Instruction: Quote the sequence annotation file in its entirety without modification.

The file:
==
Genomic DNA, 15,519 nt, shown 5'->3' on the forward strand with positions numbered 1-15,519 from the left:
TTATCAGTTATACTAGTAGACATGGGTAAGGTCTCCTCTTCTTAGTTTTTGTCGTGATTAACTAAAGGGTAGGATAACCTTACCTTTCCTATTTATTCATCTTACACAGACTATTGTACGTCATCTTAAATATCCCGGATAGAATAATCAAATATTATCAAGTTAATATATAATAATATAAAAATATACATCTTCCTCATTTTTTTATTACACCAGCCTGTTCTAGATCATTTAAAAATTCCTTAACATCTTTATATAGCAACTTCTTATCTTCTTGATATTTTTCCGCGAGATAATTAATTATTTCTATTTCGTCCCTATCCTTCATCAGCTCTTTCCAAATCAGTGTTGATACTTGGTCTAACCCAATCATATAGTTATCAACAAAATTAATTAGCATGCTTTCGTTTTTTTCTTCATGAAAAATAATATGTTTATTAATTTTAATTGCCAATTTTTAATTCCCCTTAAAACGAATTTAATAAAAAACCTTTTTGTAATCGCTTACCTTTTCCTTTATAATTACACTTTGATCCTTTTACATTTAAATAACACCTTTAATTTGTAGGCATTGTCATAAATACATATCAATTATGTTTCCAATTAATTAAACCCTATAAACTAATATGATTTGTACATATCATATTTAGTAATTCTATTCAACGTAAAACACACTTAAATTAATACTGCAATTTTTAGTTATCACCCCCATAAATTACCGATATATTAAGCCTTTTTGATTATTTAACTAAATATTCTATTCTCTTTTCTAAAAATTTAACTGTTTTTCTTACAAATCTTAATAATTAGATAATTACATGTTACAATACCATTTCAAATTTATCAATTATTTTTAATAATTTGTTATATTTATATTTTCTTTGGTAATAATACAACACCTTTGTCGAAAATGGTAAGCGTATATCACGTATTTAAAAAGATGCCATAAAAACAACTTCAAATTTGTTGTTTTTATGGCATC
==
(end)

Genomic DNA, 15,519 nt, shown 5'->3' on the forward strand with positions numbered 1-15,519 from the left:
TTATCAGTTATACTAGTAGACATGGGTAAGGTCTCCTCTTCTTAGTTTTTGTCGTGATTAACTAAAGGGTAGGATAACCTTACCTTTCCTATTTATTCATCTTACACAGACTATTGTACGTCATCTTAAATATCCCGGATAGAATAATCAAATATTATCAAGTTAATATATAATAATATAAAAATATACATCTTCCTCATTTTTTTATTACACCAGCCTGTTCTAGATCATTTAAAAATTCCTTAACATCTTTATATAGCAACTTCTTATCTTCTTGATATTTTTCCGCGAGATAATTAATTATTTCTATTTCGTCCCTATCCTTCATCAGCTCTTTCCAAATCAGTGTTGATACTTGGTCTAACCCAATCATATAGTTATCAACAAAATTAATTAGCATGCTTTCGTTTTTTTCTTCATGAAAAATAATATGTTTATTAATTTTAATTGCCAATTTTTAATTCCCCTTAAAACGAATTTAATAAAAAACCTTTTTGTAATCGCTTACCTTTTCCTTTATAATTACACTTTGATCCTTTTACATTTAAATAACACCTTTAATTTGTAGGCATTGTCATAAATACATATCAATTATGTTTCCAATTAATTAAACCCTATAAACTAATATGATTTGTACATATCATATTTAGTAATTCTATTCAACGTAAAACACACTTAAATTAATACTGCAATTTTTAGTTATCACCCCCATAAATTACCGATATATTAAGCCTTTTTGATTATTTAACTAAATATTCTATTCTCTTTTCTAAAAATTTAACTGTTTTTCTTACAAATCTTAATAATTAGATAATTACATGTTACAATACCATTTCAAATTTATCAATTATTTTTAATAATTTGTTATATTTATATTTTCTTTGGTAATAATACAACACCTTTGTCGAAAATGGTAAGCGTATATCACGTATTTAAAAAGATGCCATAAAAACAACTTCAAATTTGTTGTTTTTATGGCATC